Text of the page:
All infants or children with an abnormal Bruckner reflex or absent red reflex should be
referred immediately to an ophthalmologist who is skilled in pediatric examinations.
It is essential that the referring practitioner communicate the abnormal findings directly
with the ophthalmologist and receive confirmation back from the ophthalmologist that
proper follow-up consultation was performed.
Infants or children in high-risk categories, including relatives of patients with
retinoblastoma, infantile or juvenile cataracts, retinal dysplasia, glaucoma, or other
vision-threatening ocular disorders that can present in infancy, should not only have red
reflex testing performed in the nursery but also be referred to an ophthalmologist who is
experienced in examining children for a complete eye examination regardless of the
findings of the red reflex testing by the pediatrician.
Infants or children in whom parents or other observers describe a history suspicious for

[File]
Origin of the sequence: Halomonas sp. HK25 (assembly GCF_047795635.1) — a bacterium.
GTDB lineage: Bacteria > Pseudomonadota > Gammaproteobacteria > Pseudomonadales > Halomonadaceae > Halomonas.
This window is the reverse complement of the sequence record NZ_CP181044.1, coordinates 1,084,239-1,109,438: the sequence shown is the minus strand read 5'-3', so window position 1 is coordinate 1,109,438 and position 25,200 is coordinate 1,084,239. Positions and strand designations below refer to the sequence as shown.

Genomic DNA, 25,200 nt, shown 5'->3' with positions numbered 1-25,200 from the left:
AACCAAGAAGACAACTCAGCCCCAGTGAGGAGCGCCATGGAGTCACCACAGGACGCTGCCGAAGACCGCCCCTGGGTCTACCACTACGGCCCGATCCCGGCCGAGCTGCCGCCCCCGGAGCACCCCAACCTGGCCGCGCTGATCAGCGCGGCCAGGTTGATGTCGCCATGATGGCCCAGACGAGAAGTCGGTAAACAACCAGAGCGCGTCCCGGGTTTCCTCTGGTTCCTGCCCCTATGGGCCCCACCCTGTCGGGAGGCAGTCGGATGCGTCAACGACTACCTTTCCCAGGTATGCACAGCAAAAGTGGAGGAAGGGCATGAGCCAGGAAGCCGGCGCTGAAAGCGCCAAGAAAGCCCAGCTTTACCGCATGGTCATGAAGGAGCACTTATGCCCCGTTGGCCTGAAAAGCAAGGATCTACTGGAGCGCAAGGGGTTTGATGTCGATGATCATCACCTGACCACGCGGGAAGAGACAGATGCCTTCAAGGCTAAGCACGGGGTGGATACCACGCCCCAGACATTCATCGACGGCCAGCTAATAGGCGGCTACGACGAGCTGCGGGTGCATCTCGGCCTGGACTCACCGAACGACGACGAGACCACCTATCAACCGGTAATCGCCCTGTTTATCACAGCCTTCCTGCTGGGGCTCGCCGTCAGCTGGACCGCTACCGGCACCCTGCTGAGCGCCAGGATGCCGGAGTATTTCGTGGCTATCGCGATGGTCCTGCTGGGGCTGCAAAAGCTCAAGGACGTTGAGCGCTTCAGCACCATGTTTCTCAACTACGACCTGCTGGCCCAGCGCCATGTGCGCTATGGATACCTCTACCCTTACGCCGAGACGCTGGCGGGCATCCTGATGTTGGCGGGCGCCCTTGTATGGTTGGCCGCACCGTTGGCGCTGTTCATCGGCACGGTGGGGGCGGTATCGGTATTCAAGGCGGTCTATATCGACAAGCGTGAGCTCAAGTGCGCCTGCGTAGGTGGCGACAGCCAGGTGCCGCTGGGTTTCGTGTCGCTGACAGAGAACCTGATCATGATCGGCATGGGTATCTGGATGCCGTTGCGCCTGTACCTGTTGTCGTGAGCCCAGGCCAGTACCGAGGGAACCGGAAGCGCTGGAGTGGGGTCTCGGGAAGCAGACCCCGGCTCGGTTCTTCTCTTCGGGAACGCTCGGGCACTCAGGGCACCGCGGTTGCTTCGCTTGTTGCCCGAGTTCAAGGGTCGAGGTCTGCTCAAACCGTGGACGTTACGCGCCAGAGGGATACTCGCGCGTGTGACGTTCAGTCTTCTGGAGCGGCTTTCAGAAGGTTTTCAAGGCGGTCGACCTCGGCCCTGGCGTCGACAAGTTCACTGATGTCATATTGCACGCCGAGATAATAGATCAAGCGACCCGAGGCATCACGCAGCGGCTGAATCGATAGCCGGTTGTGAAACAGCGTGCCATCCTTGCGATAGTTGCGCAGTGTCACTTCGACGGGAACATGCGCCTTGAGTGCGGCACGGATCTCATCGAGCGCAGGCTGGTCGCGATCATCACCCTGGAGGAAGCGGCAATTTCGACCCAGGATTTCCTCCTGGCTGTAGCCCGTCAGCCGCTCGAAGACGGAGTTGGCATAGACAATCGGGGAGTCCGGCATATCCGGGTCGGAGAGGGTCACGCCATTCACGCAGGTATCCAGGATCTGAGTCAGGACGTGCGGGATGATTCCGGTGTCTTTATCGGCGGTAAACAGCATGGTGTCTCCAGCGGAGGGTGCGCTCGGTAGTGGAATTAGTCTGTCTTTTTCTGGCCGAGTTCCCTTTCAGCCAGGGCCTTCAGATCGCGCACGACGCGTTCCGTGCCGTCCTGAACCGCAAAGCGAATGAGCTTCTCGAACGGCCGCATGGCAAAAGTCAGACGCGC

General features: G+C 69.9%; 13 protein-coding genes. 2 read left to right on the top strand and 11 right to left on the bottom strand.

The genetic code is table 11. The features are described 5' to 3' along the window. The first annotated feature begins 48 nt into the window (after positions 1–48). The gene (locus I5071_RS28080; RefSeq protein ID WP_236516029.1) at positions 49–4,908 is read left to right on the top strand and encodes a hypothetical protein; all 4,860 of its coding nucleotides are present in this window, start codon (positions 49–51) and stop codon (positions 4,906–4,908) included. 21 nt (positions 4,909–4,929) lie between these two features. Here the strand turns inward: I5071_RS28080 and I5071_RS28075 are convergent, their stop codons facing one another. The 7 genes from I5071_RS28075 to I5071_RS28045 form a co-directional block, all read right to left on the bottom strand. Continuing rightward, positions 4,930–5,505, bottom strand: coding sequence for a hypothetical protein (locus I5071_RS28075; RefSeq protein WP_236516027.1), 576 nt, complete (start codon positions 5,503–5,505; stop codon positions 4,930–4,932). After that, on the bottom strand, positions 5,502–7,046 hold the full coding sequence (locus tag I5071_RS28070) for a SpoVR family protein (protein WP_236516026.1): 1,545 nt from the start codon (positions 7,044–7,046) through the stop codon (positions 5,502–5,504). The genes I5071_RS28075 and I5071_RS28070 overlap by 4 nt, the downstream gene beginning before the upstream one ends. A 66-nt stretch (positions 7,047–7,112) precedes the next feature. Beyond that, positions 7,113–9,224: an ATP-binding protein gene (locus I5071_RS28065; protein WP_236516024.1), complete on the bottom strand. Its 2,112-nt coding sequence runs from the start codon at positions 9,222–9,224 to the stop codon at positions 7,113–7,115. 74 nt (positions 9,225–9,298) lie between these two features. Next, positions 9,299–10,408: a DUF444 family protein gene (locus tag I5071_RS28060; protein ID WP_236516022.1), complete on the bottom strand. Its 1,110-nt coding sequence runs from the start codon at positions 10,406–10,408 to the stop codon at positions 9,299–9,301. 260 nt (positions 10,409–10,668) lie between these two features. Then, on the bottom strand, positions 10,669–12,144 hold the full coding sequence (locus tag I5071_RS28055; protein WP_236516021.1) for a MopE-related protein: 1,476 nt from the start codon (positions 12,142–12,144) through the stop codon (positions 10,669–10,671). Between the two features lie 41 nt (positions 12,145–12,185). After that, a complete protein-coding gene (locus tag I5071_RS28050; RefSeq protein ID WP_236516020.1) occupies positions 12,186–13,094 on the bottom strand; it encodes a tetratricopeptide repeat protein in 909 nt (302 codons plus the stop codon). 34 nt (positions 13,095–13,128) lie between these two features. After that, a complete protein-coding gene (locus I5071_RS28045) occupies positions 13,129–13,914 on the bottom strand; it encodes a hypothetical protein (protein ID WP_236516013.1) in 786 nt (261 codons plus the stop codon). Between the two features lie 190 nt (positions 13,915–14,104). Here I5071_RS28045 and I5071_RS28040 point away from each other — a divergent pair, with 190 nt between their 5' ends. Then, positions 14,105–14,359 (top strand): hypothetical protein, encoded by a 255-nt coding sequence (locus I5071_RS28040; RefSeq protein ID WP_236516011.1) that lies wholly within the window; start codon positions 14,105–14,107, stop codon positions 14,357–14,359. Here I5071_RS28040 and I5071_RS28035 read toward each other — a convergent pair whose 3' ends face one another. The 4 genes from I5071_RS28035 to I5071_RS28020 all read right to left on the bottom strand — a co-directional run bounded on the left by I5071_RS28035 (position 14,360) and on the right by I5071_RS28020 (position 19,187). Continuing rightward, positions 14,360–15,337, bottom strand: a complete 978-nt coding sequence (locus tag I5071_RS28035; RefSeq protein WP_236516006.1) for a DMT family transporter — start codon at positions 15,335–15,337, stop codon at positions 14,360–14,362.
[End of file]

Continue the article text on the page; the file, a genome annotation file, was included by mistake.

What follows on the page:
the presence of leukokoria (a white pupil reflex) in one or both eyes should be examined
by an ophthalmologist who is experienced in the examination of children, because small
retinoblastoma tumors or other serious lesions may present in a subtle fashion.
Section on Ophthalmology, 2005-2006
Edward J. Buckley, MD, Chairperson
George S. Ellis, Jr, MD, Chairperson-Elect
Stephen Glaser, MD
David Granet, MD
Jane D. Kivlin, MD
Gregg T. Lueder, MD
*James B. Ruben, MD
Maynard B. Wheeler, MD
Immediate Past Chairperson
Steven J. Lichtenstein, MD
Kyle A. Arnoldi, CO
American Association of Certified Orthoptists
Christie L. Morse, MD
American Academy of Ophthalmology
Michael X. Repka, MD
American Association for Pediatric Ophthalmology and Strabismus
S. Niccole Alexander, MPP
* Lead Author
American Academy of Pediatrics, Committee on Practice and Ambulatory Medicine,
Section on Ophthalmology; American Association of Certified Orthopedists; American
Association for Pediatric Ophthalmology and Strabismus; American Academy of